Parenting

Would you hold your kids back from kindergarten?

Editor-in-Chief, Karine Ewart, writes about an episode of 60 Minutes that focuses on the "redshirting" phenomenon.

Photo by CEFutcher/iStockphoto

On July 8th, 60 Minutes re-ran a story they originally aired earlier this year called “Redshirting.”

Have you heard of it? Here’s how the show introduced it: “Kindergarten ‘redshirting’ is on the rise. That’s the practice of parents holding their children back from kindergarten so they can start school at age six — older, bigger and more mature than their five-year-old peers. Some research shows that ‘redshirting’ will give these youngsters an edge in school, and maybe even in life. But is it fair? After all, as Morley Safer reports, boys are twice as likely to be held back as girls. Whites more than minorities. And the rich ‘redshirt’ their kids more than the poor.”

Halfway through the story, I heard a familiar name: Malcolm Gladwell, the Canadian author. (He was born in England, grew up in rural Ontario, went to the University of Toronto and now lives in New York City.) Apparently, he referenced “redshirting” in his book, Outliers, but it didn’t register with me back when I read it. According to Gladwell, “In that part of the book, I’m talking about a concept called ‘cumulative advantage’ and that is the idea that a little extra nudge ahead when you’re six can mean that you’re slightly better positioned when you’re seven, and that means you’re slightly better positioned when you’re eight, and so on. And you can see this pattern in one field after another.”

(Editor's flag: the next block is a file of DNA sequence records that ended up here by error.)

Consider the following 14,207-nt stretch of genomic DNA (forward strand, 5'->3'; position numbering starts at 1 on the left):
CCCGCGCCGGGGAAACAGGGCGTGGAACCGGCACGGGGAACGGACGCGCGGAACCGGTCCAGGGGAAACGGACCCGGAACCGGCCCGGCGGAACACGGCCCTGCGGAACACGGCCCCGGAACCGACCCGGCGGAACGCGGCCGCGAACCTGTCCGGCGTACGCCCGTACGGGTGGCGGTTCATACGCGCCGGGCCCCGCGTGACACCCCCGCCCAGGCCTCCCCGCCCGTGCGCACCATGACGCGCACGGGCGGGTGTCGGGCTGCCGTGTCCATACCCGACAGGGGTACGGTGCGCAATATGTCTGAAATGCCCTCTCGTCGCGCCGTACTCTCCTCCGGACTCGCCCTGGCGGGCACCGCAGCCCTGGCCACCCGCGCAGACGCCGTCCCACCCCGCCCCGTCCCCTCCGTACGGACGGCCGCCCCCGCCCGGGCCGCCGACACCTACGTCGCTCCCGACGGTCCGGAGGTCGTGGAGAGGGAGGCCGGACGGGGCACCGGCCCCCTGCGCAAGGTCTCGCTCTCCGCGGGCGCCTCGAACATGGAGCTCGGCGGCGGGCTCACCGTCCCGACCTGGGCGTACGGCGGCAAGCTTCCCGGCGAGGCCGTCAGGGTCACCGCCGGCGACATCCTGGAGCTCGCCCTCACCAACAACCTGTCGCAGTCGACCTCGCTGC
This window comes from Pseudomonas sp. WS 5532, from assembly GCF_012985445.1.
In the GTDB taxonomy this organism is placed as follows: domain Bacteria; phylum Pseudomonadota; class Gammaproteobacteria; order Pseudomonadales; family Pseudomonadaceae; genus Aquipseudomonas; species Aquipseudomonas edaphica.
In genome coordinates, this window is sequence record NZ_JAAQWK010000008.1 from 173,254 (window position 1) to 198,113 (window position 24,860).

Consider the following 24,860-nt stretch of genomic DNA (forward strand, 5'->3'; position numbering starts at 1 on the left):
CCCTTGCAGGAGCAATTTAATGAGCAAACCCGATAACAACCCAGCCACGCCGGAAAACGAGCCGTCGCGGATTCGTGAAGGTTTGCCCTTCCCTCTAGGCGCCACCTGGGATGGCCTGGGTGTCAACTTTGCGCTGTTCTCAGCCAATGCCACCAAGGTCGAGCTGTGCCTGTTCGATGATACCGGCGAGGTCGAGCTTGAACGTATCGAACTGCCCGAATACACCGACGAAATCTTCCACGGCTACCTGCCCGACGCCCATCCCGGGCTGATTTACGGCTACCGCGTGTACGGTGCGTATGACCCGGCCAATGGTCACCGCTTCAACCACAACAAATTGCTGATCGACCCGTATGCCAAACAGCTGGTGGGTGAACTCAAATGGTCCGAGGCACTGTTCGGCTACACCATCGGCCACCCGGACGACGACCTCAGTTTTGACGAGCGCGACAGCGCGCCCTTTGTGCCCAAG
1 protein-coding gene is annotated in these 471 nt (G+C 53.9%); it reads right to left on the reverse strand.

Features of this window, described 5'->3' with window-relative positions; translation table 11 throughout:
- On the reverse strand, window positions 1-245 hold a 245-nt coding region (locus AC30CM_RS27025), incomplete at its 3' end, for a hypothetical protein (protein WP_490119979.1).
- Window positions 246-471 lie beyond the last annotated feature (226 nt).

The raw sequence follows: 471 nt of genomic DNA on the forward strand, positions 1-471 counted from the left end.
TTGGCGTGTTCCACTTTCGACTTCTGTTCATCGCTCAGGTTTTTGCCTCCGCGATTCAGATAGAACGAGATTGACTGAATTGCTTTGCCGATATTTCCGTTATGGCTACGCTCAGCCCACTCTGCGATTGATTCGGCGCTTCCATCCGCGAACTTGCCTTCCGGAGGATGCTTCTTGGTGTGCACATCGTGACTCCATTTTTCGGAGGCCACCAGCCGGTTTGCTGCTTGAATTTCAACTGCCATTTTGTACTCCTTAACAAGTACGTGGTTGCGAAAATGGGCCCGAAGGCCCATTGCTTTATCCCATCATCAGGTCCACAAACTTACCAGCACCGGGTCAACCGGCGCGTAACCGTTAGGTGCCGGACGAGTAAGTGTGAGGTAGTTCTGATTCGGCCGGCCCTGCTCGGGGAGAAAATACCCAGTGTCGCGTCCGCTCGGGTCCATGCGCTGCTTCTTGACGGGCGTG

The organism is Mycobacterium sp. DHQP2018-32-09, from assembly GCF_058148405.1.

Gladwell was referring to studies that show a majority of Canadian junior all-star hockey players had one thing in common: They were all born in the first half of the year. In Canada, the birthday cutoff for junior hockey is January 1st, similar to many public school boards. Holding a child back so they can play on a team with younger kids, thus putting them at a competitive advantage, is known as the ‘Jock Effect’.

Whether for sports or education, the theory is that the older kids get more attention because they look more able, their skills are developed that much further and this continues to perpetuate over time. The data also shows that the older kids do better socially and become leaders, thus almost guaranteeing their popularity status, too.

Is there a negative? Some experts, including Samuel Meisels, president of Chicago’s Erikson Institute, listed a few for the news show, including more dropouts among children who are held back, behavioral challenges (perhaps due to boredom) and conflicting reports on increased achievement. “At best we could conclude that the research is split on this and there’s another moral lesson for the parents, which I know most parents don’t wanna hear, and that is this is inequitable,” he said.

As Gladwell admits, “The irony, of course, is that the kinds of parents who are doing this are the parents whose children are the least at risk.” Some school systems (and sports teams) are cracking down on ‘redshirting’ by implementing strict guidelines for age categories. (In our town, we have to show our child¹s birth certificate when we sign them up for hockey.)

In the past, people wanted their kids to skip a grade to get the competitive edge. It appears they had it all wrong.

How far would you go to ensure your kid was smarter, stronger and more popular than his peers?